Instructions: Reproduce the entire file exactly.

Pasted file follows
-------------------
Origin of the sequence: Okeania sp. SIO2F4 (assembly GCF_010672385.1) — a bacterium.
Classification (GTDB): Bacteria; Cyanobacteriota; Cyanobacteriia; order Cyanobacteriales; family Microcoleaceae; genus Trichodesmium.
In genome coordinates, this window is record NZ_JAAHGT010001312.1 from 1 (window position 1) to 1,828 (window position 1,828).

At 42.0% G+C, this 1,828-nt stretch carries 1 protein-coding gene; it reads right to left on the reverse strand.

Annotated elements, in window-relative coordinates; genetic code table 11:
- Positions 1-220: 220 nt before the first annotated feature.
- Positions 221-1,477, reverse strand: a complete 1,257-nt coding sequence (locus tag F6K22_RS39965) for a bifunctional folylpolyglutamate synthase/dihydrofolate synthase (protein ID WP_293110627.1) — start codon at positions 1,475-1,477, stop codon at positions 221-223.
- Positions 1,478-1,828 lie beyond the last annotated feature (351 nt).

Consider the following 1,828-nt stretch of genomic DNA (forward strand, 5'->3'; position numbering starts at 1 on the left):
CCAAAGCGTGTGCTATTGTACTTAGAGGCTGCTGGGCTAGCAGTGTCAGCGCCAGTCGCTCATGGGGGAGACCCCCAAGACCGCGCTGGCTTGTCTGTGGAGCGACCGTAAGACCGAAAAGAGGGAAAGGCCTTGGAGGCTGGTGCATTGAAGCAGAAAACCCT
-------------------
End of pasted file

Origin of the sequence: Okeania sp. SIO2F4 (assembly GCF_010672385.1) — a bacterium.
Classification (GTDB): Bacteria; Cyanobacteriota; Cyanobacteriia; order Cyanobacteriales; family Microcoleaceae; genus Trichodesmium.
In genome coordinates, this window is record NZ_JAAHGT010001312.1 from 1 (window position 1) to 1,828 (window position 1,828).

At 42.0% G+C, this 1,828-nt stretch carries 1 protein-coding gene; it reads right to left on the reverse strand.

Annotated elements, in window-relative coordinates; genetic code table 11:
- Positions 1-220: 220 nt before the first annotated feature.
- Positions 221-1,477, reverse strand: a complete 1,257-nt coding sequence (locus tag F6K22_RS39965) for a bifunctional folylpolyglutamate synthase/dihydrofolate synthase (protein ID WP_293110627.1) — start codon at positions 1,475-1,477, stop codon at positions 221-223.
- Positions 1,478-1,828 lie beyond the last annotated feature (351 nt).

Consider the following 1,828-nt stretch of genomic DNA (forward strand, 5'->3'; position numbering starts at 1 on the left):
CCAAAGCGTGTGCTATTGTACTTAGAGGCTGCTGGGCTAGCAGTGTCAGCGCCAGTCGCTCATGGGGGAGACCCCCAAGACCGCGCTGGCTTGTCTGTGGAGCGACCGTAAGACCGAAAAGAGGGAAAGGCCTTGGAGGCTGGTGCATTGAAGCAGAAAACCCT